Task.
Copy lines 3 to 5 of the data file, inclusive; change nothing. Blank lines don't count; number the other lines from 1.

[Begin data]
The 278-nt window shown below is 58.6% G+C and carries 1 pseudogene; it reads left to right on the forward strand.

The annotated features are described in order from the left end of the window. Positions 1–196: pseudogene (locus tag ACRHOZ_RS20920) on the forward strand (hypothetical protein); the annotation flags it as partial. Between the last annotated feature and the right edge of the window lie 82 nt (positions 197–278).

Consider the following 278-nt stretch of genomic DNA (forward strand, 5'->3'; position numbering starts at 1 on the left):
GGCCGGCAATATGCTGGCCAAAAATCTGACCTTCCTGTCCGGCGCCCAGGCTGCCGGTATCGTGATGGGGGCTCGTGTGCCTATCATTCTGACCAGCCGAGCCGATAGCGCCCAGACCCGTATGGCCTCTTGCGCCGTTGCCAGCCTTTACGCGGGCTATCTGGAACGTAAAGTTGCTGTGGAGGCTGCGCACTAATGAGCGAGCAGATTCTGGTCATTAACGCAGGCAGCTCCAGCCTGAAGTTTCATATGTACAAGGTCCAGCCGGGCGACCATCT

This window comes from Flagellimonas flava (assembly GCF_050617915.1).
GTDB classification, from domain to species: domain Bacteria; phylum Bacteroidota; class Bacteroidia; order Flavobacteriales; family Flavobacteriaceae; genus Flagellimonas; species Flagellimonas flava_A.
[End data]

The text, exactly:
Consider the following 278-nt stretch of genomic DNA (forward strand, 5'->3'; position numbering starts at 1 on the left):
GGCCGGCAATATGCTGGCCAAAAATCTGACCTTCCTGTCCGGCGCCCAGGCTGCCGGTATCGTGATGGGGGCTCGTGTGCCTATCATTCTGACCAGCCGAGCCGATAGCGCCCAGACCCGTATGGCCTCTTGCGCCGTTGCCAGCCTTTACGCGGGCTATCTGGAACGTAAAGTTGCTGTGGAGGCTGCGCACTAATGAGCGAGCAGATTCTGGTCATTAACGCAGGCAGCTCCAGCCTGAAGTTTCATATGTACAAGGTCCAGCCGGGCGACCATCT

This window comes from Flagellimonas flava (assembly GCF_050617915.1).